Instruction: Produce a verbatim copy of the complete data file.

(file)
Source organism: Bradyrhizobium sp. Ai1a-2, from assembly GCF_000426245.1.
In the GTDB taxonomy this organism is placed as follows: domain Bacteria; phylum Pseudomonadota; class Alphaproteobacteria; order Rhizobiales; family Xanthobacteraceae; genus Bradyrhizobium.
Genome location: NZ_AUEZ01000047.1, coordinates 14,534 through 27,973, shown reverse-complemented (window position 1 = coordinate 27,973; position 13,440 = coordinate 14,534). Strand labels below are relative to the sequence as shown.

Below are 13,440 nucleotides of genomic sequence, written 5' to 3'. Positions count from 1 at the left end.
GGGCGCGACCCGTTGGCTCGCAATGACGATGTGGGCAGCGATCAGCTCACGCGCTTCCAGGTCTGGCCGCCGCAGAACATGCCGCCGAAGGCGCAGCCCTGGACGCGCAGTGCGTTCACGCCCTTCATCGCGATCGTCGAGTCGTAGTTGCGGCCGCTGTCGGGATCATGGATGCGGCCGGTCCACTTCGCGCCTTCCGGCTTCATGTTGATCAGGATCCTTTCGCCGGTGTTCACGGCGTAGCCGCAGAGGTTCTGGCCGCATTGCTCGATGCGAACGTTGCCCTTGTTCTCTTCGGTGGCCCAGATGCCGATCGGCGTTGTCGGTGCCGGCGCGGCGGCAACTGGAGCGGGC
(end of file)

Source organism: Bradyrhizobium sp. Ai1a-2, from assembly GCF_000426245.1.
In the GTDB taxonomy this organism is placed as follows: domain Bacteria; phylum Pseudomonadota; class Alphaproteobacteria; order Rhizobiales; family Xanthobacteraceae; genus Bradyrhizobium.
Genome location: NZ_AUEZ01000047.1, coordinates 14,534 through 27,973, shown reverse-complemented (window position 1 = coordinate 27,973; position 13,440 = coordinate 14,534). Strand labels below are relative to the sequence as shown.

Below are 13,440 nucleotides of genomic sequence, written 5' to 3'. Positions count from 1 at the left end.
GGGCGCGACCCGTTGGCTCGCAATGACGATGTGGGCAGCGATCAGCTCACGCGCTTCCAGGTCTGGCCGCCGCAGAACATGCCGCCGAAGGCGCAGCCCTGGACGCGCAGTGCGTTCACGCCCTTCATCGCGATCGTCGAGTCGTAGTTGCGGCCGCTGTCGGGATCATGGATGCGGCCGGTCCACTTCGCGCCTTCCGGCTTCATGTTGATCAGGATCCTTTCGCCGGTGTTCACGGCGTAGCCGCAGAGGTTCTGGCCGCATTGCTCGATGCGAACGTTGCCCTTGTTCTCTTCGGTGGCCCAGATGCCGATCGGCGTTGTCGGTGCCGGCGCGGCGGCAACTGGAGCGGGC